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The Globe and Mail

Globe and Mail leads the pack at National Newspaper Awards

Globe staff accept the National Newspaper Award for Project of the Year. The Globe won the award for a series of stories on soldiers and veterans who died by suicide after serving in the Afghanistan mission.

Riley Sparks/The Globe and Mail

The Globe and Mail was the big winner at the 68th National Newspaper Awards, taking top prize in 11 of 21 categories, while foreign correspondent Mark MacKinnon was named Journalist of the Year.

The Globe's 11 wins were by far the most for any organization – no other outlet had more than two – and recognized the newspaper's work on issues such as solitary confinement, the opioid crisis, Vancouver real estate, cash-for-access fundraisers and military suicides.

"The theme of the evening was about giving journalists time so they may achieve memorable journalism," said David Walmsley, The Globe and Mail's editor-in-chief. "At The Globe and Mail, we care deeply about going the extra mile to get the facts and context, and we are delighted the judges rewarded us with so many awards."

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Globe staff or freelancers had wins in the following categories at a gala in Toronto on Friday:

  • International: Mr. MacKinnon for his work on Syrian teenagers who sparked the Syrian war, Brexit, the attempted coup in Turkey and global instability. Mr. MacKinnon was also named Journalist of the Year, which is chosen from among the 21 NNA winners by a panel of previous NNA laureates.
  • Beat reporting: Patrick White for his coverage of Canadian prisons, including the use of solitary confinement.
  • Editorial cartooning: Brian Gable
  • Editorials: Tony Keller for his open letter urging Americans not to vote for Donald Trump, as well as a piece telling Canada’s Conservatives to look to the Republican Party to see what they risk becoming.
  • Explanatory work: Grant Robertson and Karen Howlett for their work on the opioid crisis.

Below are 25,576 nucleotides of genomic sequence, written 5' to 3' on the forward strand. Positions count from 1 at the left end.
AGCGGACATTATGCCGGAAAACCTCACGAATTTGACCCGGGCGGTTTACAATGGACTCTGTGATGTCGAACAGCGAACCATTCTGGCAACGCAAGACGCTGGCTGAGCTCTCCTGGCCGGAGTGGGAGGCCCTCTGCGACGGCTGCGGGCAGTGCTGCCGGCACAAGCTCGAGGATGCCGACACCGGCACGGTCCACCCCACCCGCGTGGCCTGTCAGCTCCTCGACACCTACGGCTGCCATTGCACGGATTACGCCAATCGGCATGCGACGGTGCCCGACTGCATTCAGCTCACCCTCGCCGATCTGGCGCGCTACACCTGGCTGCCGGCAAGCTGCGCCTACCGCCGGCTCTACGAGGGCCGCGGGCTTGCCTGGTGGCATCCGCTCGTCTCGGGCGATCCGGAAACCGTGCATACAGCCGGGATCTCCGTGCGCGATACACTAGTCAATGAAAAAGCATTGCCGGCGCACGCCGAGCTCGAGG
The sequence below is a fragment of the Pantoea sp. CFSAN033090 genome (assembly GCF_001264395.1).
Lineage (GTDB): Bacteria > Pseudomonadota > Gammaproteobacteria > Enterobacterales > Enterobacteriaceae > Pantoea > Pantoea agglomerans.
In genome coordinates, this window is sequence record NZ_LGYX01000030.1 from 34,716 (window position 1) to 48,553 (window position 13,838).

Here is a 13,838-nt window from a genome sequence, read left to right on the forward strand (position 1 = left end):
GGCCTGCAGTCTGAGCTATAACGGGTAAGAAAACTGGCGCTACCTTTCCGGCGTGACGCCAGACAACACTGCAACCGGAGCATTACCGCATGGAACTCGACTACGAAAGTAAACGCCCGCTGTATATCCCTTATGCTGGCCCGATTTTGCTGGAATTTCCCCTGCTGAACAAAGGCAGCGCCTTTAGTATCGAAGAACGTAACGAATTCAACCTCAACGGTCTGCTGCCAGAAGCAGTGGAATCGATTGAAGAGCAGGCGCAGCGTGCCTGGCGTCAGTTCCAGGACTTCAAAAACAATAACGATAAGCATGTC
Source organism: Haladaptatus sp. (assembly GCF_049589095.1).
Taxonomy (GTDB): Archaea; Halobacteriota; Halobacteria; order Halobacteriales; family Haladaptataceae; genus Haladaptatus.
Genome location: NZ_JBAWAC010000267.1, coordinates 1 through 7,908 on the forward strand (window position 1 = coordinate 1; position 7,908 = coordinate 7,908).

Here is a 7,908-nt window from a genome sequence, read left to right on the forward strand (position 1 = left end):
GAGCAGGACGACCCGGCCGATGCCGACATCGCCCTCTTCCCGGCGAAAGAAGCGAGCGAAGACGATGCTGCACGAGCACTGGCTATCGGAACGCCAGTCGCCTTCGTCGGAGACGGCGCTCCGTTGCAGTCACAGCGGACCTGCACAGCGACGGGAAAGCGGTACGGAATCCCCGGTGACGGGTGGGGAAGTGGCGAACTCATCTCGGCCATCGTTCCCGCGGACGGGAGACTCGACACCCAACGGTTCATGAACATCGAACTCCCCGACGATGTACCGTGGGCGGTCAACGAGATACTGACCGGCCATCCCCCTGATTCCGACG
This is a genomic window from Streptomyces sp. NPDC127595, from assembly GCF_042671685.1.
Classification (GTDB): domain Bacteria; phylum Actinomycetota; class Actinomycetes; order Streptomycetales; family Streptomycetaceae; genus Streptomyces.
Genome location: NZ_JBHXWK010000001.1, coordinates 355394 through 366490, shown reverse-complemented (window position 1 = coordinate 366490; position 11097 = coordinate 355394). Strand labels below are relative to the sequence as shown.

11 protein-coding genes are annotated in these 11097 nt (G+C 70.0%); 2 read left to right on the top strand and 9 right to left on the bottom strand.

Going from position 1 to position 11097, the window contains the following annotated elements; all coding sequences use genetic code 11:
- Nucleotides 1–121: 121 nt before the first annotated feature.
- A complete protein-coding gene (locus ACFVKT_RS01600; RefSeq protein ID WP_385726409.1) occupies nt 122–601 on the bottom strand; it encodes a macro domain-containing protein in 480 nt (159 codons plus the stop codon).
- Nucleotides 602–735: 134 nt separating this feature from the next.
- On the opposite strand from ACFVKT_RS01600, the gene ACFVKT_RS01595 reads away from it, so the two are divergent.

• Investigations: Kathy Tomlinson for her coverage of questionable practices fuelling British Columbia’s real estate boom.
  • Long feature: Christina Frangou on life as a young widow.
  • Politics: The Globe and Mail team for its coverage of cash-for-access fundraisers involving Liberal politicians.
  • Presentation: Christopher Manza for story design aimed at digital platforms.
  • Project of the Year: Globe and Mail team for stories on soldiers and veterans who died by suicide after serving in the Afghanistan mission.
  • Sports: Marty Klinkenberg for his profile of Fred Sasakamoose, the first Indigenous player in the National Hockey League.

This marks the third time the National Newspaper Awards have chosen a Journalist of the Year. Joanna Slater, also a Globe foreign correspondent, claimed the honour last year.

In a statement, the judges said Mr. MacKinnon "weaved a narrative that details the interdependence of world events today – in Europe, the United States, Russia, Turkey and the rest of the Muslim world. The result is an incredible piece of writing that combines context with storytelling and dogged reporting."

The National Newspaper Awards in a news release said all category winners receive cheques for $1,000 and a certificate of award. Other finalists receive citations of merit. The Journalist of the Year is awarded $2,500.

The release said the awards are open to daily newspapers, news agencies and online news sites approved for entry by the NNA Board of Governors. It said 70 finalists were nominated in the 21 categories, selected from 959 entries published in 2016. Of 54 newspapers and online news sites to submit entries, 25 organizations had nominations.

Included in The Globe's 19 nominations were:

The Toronto Star won the second-most awards Friday, with two. Eight other entrants claimed one award each: the Kingston Whig-Standard, the National Observer, the Winnipeg Free Press, The Canadian Press, La Presse, The Toronto Sun, the Calgary Herald/Calgary Sun and Fort McMurray Today/Edmonton Journal/Edmonton Sun.

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